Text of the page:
- Hygienic aspects of food hazard assessment
The most important area in the field of public health is the scientific assessment of the degree of risk to public health due to the intake of various harmful substances (contaminants) with food. This assessment can be carried out in the presence of data from the results of monitoring food safety and nutrition patterns of various groups of children and adults. One of the most
- Food contamination with foreign chemicals
Alien chemical substances (ChW) are also called xenobiotics (from the Greek. Xenos - alien). They include compounds which, by their nature and quantity, are not inherent in a natural product, but can be added to improve technology, preserve or improve the quality of the product, or they may form in the product as a result of processing and storage, as well as
- Carcinogenic chemicals in food
One of the oldest medical problems is Nutrition and Cancer. This is because food may contain carcinogenic chemicals (CCC) and their precursors. KHV sources primarily include waste from industrial enterprises, thermal power plants, heating systems and vehicles. Migrating in the atmosphere, in soil and in water bodies, these carcinogens can enter food products. Of such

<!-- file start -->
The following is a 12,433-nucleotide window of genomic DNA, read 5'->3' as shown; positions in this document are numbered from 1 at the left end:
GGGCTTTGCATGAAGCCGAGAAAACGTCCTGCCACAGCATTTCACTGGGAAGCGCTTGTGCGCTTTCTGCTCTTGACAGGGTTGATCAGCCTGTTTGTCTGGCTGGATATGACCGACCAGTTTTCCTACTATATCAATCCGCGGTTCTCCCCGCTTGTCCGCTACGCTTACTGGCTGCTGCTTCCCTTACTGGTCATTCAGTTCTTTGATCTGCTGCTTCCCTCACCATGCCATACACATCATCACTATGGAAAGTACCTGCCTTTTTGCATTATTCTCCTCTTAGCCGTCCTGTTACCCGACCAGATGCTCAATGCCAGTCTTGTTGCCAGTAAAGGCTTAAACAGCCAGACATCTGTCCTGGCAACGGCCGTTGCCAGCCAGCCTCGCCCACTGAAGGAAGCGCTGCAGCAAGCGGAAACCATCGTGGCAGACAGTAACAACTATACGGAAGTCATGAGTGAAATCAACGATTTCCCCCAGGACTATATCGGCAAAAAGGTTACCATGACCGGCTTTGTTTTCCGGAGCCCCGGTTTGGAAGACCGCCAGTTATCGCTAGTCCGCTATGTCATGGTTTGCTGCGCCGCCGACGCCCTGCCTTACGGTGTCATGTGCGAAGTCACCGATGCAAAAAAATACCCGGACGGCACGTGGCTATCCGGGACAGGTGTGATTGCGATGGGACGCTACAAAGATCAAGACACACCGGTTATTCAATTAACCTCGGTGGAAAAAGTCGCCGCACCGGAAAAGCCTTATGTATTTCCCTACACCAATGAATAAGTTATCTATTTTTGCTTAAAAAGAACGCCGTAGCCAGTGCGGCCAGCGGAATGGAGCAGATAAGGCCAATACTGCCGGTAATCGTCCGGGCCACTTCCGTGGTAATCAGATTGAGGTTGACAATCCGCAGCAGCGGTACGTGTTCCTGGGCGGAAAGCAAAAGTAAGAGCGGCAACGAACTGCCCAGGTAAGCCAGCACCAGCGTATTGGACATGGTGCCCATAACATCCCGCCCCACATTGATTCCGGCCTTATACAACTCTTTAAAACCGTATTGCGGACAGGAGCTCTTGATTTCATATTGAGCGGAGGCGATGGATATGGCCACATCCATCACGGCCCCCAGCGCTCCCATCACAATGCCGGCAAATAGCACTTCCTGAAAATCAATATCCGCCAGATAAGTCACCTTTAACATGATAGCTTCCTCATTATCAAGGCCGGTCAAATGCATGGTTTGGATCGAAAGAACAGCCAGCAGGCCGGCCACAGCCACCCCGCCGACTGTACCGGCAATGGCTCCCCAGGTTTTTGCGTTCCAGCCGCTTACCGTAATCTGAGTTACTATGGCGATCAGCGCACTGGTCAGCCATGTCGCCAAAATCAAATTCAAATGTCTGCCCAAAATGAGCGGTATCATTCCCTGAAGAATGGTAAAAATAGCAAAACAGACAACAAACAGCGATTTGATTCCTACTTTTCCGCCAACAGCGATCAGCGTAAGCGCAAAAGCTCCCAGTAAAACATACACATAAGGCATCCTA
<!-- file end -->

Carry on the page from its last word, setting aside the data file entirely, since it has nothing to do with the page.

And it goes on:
- METHODS FOR DETERMINING TOXIC SUBSTANCES IN ENVIRONMENTAL OBJECTS, ANIMAL TISSUES AND ANIMAL PRODUCTS
Chemical toxicological analysis in veterinary toxicology is crucial. When establishing a diagnosis of poisoning, studying the migration of toxic substances in environmental objects and the body of animals, conducting veterinary and sanitary assessments of feeds and food products, as a rule, only chemical-analytical research methods are used. Especially their importance has increased over the past
- HYGIENIC REQUIREMENTS FOR TRANSPORTATION OF FOOD
Food products are transported by various means of transport: sea, river, rail, road, horse-drawn, aviation. During transportation, it is necessary to observe conditions that exclude a decrease in the quality of food products. For transportation of food special transport is used. Use it for other purposes (transportation of garbage, construction